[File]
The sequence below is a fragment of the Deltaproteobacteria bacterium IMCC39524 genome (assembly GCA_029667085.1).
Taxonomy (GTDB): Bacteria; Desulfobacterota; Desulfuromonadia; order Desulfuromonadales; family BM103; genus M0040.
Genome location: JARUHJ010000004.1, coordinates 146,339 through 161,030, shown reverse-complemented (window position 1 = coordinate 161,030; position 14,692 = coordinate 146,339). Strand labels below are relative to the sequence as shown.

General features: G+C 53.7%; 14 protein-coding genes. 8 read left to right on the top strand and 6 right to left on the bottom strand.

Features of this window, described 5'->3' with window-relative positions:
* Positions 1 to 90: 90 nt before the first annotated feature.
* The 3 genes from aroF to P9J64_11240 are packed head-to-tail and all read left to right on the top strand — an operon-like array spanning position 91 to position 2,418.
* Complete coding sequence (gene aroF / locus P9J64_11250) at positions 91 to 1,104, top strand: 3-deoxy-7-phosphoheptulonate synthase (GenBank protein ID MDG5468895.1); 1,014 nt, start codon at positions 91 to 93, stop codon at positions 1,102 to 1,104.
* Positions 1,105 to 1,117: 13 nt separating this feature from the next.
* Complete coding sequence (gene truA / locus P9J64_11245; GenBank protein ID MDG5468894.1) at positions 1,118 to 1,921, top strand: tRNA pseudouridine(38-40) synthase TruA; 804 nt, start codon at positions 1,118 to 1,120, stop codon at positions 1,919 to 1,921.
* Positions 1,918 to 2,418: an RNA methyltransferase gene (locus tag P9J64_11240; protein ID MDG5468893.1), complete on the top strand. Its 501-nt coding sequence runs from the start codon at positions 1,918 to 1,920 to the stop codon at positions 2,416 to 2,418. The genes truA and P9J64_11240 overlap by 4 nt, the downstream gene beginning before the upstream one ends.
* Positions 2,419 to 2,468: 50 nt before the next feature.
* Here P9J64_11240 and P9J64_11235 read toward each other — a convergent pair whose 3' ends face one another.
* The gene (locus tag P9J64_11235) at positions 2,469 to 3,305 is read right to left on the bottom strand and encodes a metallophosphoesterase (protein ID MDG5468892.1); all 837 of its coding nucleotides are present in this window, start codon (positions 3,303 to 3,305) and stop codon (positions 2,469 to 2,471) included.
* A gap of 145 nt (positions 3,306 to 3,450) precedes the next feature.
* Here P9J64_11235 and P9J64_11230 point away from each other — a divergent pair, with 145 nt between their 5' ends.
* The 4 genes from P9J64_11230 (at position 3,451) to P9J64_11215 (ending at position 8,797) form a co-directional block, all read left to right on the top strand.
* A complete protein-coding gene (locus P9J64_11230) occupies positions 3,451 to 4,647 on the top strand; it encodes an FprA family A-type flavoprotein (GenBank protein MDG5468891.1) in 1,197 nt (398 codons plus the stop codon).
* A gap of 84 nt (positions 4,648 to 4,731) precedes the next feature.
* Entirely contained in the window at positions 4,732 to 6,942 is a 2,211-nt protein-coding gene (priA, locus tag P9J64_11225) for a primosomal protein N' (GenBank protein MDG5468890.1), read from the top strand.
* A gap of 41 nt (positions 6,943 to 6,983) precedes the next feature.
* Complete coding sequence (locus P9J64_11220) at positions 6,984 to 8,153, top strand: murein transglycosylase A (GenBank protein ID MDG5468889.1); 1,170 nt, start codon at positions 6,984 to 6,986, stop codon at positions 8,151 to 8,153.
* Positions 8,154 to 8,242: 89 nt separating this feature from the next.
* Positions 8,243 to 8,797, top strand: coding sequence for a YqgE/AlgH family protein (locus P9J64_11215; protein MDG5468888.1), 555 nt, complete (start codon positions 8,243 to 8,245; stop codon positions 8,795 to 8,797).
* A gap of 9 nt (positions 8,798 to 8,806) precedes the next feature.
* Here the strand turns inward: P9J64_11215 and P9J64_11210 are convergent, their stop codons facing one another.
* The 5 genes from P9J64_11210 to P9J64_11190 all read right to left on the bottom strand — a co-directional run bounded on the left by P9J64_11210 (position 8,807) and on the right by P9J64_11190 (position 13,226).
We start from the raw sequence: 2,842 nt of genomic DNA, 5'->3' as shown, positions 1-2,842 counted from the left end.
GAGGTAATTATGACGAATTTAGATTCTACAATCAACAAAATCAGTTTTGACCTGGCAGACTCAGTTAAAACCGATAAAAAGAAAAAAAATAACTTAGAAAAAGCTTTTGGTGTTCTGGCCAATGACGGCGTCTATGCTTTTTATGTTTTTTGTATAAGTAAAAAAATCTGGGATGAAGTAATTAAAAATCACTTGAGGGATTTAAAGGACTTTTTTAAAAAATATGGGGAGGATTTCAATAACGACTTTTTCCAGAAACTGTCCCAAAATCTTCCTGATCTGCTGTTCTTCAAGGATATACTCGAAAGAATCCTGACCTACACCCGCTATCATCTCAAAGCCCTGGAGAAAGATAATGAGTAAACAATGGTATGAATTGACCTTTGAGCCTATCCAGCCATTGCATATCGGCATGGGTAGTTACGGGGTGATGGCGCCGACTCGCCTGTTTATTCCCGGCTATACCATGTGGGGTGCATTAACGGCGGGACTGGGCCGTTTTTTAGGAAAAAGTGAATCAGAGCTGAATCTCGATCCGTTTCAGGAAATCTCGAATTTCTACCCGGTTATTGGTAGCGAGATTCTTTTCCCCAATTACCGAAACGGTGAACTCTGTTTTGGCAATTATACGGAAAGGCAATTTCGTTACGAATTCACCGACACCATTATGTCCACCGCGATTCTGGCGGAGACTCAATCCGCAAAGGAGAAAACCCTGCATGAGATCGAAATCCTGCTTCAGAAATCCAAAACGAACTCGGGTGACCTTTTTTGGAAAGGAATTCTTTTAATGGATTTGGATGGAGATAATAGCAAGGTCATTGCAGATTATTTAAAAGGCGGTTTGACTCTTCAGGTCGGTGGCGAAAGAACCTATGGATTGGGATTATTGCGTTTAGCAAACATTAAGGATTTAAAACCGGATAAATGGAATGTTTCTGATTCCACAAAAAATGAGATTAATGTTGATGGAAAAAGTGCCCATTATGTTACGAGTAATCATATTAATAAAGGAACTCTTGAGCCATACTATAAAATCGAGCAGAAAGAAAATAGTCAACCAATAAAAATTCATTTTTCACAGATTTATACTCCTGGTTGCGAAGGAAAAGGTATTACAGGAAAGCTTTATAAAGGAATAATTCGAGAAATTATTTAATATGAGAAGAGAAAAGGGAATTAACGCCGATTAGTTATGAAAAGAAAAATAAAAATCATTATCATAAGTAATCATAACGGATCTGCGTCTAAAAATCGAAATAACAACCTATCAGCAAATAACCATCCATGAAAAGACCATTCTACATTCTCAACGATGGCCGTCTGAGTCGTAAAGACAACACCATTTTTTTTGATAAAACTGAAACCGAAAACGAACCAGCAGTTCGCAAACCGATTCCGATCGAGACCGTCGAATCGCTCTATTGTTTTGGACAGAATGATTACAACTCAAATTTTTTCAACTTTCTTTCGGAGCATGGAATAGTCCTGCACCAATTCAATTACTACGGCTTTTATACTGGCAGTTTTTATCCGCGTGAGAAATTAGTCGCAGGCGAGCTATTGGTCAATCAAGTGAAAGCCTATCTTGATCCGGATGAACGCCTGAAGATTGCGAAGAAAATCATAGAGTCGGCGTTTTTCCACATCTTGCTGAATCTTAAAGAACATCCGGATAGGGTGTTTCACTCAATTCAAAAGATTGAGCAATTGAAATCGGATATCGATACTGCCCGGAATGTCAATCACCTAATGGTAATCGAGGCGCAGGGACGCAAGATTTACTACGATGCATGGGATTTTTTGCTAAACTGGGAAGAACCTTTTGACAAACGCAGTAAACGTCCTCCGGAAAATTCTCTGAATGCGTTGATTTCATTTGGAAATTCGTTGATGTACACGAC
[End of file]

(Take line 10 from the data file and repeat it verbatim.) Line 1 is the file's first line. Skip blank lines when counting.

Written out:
* Complete coding sequence (gene truA / locus P9J64_11245; GenBank protein ID MDG5468894.1) at positions 1,118 to 1,921, top strand: tRNA pseudouridine(38-40) synthase TruA; 804 nt, start codon at positions 1,118 to 1,120, stop codon at positions 1,919 to 1,921.